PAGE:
2. Using the oven for the colouring phase is the way to go. I set my oven at an indicated 120°C and this pretty much holds the temperature of the syrup stable. If the temperature starts to rise I open the oven door slightly until it falls. I may only do that once or twice in the first hour or so.

3. The colouring happens slowly and I find that the time needed is on the longer side of the guidance giving in online recipes. The flavour of the resulting syrup seems right but I am not sure that the colour is as dark as would be expected. (I wonder if commercially this stage is carried out under pressure or vacuum to increase the rate of colour change).

4. I have some home-made 1, 2, and 3 plus Ragus 2 and 3. I suppose I ought to do a side by side.

5. I bought 25kg blocks of Ragus 1, 2, & 3 sugars several years ago. A friend and I divided it up in 1kg packages and shared with fellow home-brewers. I consider this to be a once-only life experience of the traumatic kind. Invert sugar blocks are the spawn-of-the-devil. Making your own is the way to go.

6. If you decide to neutralise the acid at the end be careful. An erupting volcano of invert sugar is an interesting addition to the average kitchen.
 
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I tried to make my own no.3, went ok, though maintaining a steady temperature on the gas stove was a pain. Definitely going in the oven next time.

One thing though, it's not exactly syrup, more like a brick. Does that matter (presumably it'll soften up when I heat it)?
 

Big_Eight

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I tried to make my own no.3, went ok, though maintaining a steady temperature on the gas stove was a pain. Definitely going in the oven next time.

One thing though, it's not exactly syrup, more like a brick. Does that matter (presumably it'll soften up when I heat it)?
Yeah, it does thicken up. I heated it up some before adding on brew day and it worked out just fine.
 

johncrobinson

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If its like a "brick" you have got it right.
All the water is gone.

I make mine with youngs yeast nutrient and drain cleaner.
Wonderfull flavours from "nothing".
 

peebee

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Hey! Who's hi-jacked my old thread!

Well, 'suppose I have a bad habit of doing that. Seems everyone is taking the opportunity to dismantle what I was trying to achieve? Serves me right. Here's a long essay to try and put it back on track:

What I was trying to achieve was come up with shortcuts and avoid pans of searingly hot sugar syrup cooking for hours on end. A conclusion being, let someone else do the inverting. Doing it yourself is fine (as @mentaldental says) but the risks are there for it to go wrong (sucrose solution will start to crystallise at about 66% concentration, and there are other more obvious accidents waiting to happen). For those that might have "impaired manipulative skills", or of a nervous disposition, limiting the boiling sugar step is a grand idea. There's clear "baker's invert" or I plumped for Golden Syrup.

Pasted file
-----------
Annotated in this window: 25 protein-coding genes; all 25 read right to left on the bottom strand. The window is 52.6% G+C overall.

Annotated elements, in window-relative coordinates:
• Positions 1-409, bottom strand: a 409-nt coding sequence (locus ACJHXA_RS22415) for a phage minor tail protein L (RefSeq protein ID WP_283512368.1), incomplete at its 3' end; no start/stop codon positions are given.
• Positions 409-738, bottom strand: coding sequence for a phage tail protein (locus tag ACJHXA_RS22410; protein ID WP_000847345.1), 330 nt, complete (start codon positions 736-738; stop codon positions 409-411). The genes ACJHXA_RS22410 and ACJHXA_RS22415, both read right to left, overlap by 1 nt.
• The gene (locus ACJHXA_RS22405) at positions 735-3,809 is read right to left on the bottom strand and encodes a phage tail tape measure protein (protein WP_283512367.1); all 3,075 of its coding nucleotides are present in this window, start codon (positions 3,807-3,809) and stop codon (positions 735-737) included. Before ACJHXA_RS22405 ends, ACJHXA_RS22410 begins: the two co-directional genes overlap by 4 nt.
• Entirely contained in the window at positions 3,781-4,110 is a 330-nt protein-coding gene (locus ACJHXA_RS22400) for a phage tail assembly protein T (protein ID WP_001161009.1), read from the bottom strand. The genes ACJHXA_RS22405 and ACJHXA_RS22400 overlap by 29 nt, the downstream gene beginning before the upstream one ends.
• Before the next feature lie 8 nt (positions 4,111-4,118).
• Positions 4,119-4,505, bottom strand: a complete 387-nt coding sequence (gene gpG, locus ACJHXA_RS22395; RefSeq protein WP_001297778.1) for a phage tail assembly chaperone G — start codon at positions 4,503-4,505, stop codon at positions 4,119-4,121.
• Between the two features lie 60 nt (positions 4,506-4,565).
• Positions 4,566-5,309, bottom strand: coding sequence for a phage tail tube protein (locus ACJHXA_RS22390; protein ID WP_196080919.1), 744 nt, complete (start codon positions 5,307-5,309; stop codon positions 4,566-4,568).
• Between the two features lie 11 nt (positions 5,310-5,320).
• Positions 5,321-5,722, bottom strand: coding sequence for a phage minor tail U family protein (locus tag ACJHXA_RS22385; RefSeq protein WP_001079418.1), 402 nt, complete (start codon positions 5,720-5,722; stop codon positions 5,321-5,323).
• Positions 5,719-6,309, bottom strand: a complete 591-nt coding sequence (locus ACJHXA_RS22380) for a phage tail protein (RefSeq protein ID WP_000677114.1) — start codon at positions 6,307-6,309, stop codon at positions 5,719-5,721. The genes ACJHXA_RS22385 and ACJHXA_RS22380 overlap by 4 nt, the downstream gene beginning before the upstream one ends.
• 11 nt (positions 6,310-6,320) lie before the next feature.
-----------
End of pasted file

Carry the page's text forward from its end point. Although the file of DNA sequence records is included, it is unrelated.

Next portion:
Golden Syrup has the advantage of being partially caramelised already and is vary similar to Invert Sugar No.1. What's that? It doesn't taste or have the sugar content of the Ragus product? I would certainly hope not! I don't know how Ragus got itself established as the only "true" invert sugar, but it is many peoples idea of "true" invert; despite being 20% highly refined glucose powder, added so the syrup can be formed into blocks for easier transport. Oh, and the blocks are 25Kg (of which only 20Kgs is the actual Invert) and doesn't come in smaller quantities and is hellish to attempt dividing into smaller quantities.

As far as I've been able to deduce, the Lyle's product is still made to the original process (where it is refined from waste product of other sugar cane refining processes). Certainly the "nutritional information" lists 0.5% protein: This will be important later. It's "partially inverted", but that actually means "mostly inverted" (most "sucrose" has been split into glucose and fructose during the processing).

Why invert? Don't believe the clap-trap about it being easier for yeast to process, or it having a "different flavour profile"; you want invert sugar because one of the products (fructose) has a much lower temperature at which it caramelises (110°C rather than 160°C for sucrose and glucose) and the caramelisation creates the colour (and much of the flavours) we want.

So using the oven method described by @Hanglow you can "bake" the golden syrup at 115-120°C to get the No.2 and No.3 colours. I think I'll use "Brewers Caramel" if I ever want to take No.3 to No.4 colour?

Now, "Maillard's Reactions". Doesn't seem to be much you can do about ensuring this process happens in the way you might want, except ensure the required elements are in place: Those being the proteins (amino-acids) mentioned earlier. So using Lyle's Golden Syrup should do that, "homemade" and "supermarket" golden syrup does not. Earlier in this thread I was adding molasses to get the proteins, but molasses cloaks the actual colour of syrup you're trying to make which just makes things harder (or as I learnt, deceiving!) . Note they did not understand Maillard Reactions making Invert Syrup in the 19th Century, but made it anyway.



Hopefully that summarises where this thread had got to? I'll be using Lyle's Golden Syrup (Amazon UK link) to knock up some No.3 for a Barclay Perkins KK (1924) recipe in Ron Pattinson's "Strong Vol2" book. KK = "Burton"; Fuller's did one too ("OBE") that lasted a bit longer before morphed into today's "ESB".